What are the top tips for professional dog walkers
If you have made the decision to turn your available time into the money-generating business of professional dog walking, we suggest that you should keep in mind the essential what, why, when, how, and where questions that will make the experience better both for you and for the pets entrusted to you by your customer.
Make the dogs like your own
Even though the dogs don’t belong to you, you need to think of them as “my pets” for the time that they are in your care. That way, you can be sure that every action you take and every choice you make is automatically taking the dog’s best interests into account – just as if you were the owner and the dog was your favorite pet.
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If any situation crops up, your actions will then be driven not by the business instinct of “is this going to cost me some money?” but instead of “Is this the right thing to do for the dog?”
Remember to self-promote your services.
Sell yourself to your customers for what you can do. You can tell them that you are not just relieving them of the duty of taking the dog for her walk, but instead, you are doing a bunch of things that will make both the dog’s and their own lives happier and more fulfilling. There’s a whole list of benefits that dogs get from being walked by a professional, such as:
- Unless the customer has the privilege of living with their own private garden space and the dog has safe access through perpetually open doors or through a hatch, then walking the dog is as essential as feeding him and they need to be able to answer nature’s calls outside.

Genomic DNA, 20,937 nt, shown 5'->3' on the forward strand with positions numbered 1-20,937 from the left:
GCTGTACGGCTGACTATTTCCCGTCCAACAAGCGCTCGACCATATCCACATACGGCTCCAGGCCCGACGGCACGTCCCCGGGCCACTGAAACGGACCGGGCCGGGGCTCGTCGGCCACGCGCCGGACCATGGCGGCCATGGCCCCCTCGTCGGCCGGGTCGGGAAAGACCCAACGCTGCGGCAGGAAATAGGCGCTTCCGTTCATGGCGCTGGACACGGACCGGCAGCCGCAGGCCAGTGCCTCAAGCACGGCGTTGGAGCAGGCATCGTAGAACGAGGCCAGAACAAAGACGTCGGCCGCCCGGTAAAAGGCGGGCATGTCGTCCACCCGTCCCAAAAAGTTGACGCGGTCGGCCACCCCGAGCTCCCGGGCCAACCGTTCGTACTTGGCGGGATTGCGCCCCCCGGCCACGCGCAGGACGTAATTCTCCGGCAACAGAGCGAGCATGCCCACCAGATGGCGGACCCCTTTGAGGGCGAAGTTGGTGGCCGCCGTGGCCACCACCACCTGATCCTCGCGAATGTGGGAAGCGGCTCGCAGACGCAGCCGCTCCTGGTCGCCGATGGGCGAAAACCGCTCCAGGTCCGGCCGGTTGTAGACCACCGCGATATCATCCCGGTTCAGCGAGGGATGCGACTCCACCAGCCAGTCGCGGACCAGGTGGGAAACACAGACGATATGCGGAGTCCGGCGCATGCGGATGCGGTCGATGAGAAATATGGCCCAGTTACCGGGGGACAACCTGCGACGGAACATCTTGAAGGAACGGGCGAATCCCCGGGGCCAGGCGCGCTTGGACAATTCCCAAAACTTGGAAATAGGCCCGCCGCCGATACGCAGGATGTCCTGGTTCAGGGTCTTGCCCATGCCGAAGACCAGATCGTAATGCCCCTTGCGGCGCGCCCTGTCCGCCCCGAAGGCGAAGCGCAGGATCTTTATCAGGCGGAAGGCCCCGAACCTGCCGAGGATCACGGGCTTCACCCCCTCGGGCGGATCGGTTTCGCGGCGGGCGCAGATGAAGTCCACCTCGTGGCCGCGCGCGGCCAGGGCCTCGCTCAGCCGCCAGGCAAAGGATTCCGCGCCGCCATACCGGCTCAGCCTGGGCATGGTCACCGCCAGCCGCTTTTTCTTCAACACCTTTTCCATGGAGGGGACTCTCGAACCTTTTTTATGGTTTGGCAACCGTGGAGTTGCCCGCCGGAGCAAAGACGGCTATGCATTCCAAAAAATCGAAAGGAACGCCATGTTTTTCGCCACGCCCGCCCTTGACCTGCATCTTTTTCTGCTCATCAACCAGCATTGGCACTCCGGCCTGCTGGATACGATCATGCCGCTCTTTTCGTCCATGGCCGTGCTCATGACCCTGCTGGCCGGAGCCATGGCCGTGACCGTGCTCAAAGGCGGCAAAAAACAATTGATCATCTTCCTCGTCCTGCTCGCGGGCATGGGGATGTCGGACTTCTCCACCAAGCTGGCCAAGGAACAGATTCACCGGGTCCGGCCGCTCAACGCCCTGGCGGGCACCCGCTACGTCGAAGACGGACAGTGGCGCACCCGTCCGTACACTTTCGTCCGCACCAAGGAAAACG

- Obesity is a growing problem for both people and canines. The regular advice is to eat less, but there’s the alternative: to burn more calories each day with gentle exercise. Vets tell us that dogs burn about two calories per pound of weight every half hour of walking. They also estimate that dogs should eat around 28 calories each day per pound of body mass. So they can help the dog to shed the equivalent of 15% to 20% of excess food intake not by buying expensive weight-reduction foods but just by engaging your services.
- Dogs are naturally active animals when they are young, and this keeps their muscle tone tight. As they get older, especially if they aren’t getting regular exercise, the muscles may begin wasting or losing muscle tissue. Vets diagnose this as muscular atrophy, usually starting in the hind legs. Regular and proper walking prevents this and also can relieve discomfort in older animals.
- Especially in older dogs and in colder climates, joints can start to “freeze up.” Some dogs can begin to show symptoms of this as early as seven or eight years of age. And lack of regular exercise can bring on mobility issues earlier and make them harder to correct. With the typical bursts of running around to greet friends and passers-by, a short walk will ensure that shoulders and hips stay flexible as long as possible.